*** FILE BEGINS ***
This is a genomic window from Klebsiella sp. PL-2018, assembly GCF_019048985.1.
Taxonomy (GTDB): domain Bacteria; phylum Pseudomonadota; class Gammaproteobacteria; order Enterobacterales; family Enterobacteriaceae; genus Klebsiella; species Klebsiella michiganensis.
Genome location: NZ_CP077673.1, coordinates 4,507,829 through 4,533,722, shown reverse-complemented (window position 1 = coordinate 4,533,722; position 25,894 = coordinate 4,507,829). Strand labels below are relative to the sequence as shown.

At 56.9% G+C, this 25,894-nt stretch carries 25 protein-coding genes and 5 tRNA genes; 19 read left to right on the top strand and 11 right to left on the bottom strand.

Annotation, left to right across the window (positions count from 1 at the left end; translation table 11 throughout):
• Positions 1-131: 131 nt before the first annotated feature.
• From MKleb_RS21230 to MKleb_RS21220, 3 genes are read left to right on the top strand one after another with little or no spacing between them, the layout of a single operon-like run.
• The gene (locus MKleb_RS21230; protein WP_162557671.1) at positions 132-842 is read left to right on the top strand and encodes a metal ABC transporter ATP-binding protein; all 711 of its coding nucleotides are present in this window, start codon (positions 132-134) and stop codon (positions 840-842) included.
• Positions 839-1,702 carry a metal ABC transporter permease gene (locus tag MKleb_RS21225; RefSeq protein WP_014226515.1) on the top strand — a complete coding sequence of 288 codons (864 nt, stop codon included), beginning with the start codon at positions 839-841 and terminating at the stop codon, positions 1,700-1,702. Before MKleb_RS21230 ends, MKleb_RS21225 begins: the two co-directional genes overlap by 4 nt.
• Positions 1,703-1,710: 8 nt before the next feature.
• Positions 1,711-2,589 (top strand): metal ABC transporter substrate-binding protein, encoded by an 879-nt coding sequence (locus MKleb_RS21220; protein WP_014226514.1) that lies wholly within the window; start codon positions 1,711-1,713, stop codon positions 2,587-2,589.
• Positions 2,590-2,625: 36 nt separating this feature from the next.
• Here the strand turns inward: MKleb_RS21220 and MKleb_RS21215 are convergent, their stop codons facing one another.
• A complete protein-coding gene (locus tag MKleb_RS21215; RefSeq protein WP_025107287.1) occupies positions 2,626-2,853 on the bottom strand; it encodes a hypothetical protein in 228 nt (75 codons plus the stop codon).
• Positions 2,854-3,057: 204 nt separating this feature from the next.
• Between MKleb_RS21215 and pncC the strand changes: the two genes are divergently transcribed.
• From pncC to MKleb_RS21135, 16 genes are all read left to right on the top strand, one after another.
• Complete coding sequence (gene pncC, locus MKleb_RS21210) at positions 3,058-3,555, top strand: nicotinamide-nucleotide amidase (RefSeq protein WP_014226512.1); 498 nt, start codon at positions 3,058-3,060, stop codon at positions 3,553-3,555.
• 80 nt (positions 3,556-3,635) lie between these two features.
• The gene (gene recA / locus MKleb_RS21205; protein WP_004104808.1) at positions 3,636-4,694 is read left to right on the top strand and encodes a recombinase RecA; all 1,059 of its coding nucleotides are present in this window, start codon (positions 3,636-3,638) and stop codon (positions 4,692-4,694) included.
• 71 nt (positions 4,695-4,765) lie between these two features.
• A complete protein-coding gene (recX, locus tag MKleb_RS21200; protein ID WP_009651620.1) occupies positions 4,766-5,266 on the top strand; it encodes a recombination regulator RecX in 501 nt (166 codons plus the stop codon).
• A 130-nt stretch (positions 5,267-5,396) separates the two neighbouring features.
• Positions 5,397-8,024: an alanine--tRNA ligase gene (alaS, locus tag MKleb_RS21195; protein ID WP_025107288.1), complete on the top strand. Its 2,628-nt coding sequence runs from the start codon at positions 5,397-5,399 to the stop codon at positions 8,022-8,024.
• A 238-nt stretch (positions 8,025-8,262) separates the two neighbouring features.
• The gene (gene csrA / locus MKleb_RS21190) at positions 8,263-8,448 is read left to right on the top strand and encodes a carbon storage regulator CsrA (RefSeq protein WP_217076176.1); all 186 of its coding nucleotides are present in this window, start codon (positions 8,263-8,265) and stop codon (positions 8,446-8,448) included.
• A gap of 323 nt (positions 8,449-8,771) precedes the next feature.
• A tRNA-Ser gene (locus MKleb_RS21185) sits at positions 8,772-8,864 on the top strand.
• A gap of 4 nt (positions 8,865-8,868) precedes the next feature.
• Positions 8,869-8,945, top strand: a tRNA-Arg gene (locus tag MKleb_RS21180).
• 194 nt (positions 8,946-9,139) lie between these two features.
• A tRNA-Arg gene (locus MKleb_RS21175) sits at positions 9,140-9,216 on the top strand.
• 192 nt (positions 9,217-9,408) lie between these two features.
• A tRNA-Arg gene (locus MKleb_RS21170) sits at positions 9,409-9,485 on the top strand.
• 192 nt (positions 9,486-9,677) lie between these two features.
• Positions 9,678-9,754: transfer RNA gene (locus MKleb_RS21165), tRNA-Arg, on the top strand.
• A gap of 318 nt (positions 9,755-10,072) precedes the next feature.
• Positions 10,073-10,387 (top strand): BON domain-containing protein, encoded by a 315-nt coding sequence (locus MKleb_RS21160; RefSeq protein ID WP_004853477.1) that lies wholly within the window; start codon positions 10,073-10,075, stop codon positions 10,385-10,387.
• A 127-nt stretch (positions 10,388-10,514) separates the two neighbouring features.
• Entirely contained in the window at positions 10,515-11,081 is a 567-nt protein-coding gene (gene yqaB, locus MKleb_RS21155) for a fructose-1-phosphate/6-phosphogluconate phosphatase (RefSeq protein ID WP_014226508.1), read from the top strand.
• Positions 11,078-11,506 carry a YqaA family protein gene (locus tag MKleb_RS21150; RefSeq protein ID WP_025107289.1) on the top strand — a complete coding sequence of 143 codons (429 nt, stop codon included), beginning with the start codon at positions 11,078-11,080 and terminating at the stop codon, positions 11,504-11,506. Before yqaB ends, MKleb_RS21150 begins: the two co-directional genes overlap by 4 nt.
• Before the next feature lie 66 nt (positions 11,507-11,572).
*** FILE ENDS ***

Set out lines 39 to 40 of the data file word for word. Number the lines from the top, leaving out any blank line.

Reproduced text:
• A 127-nt stretch (positions 10,388-10,514) separates the two neighbouring features.
• Entirely contained in the window at positions 10,515-11,081 is a 567-nt protein-coding gene (gene yqaB, locus MKleb_RS21155) for a fructose-1-phosphate/6-phosphogluconate phosphatase (RefSeq protein ID WP_014226508.1), read from the top strand.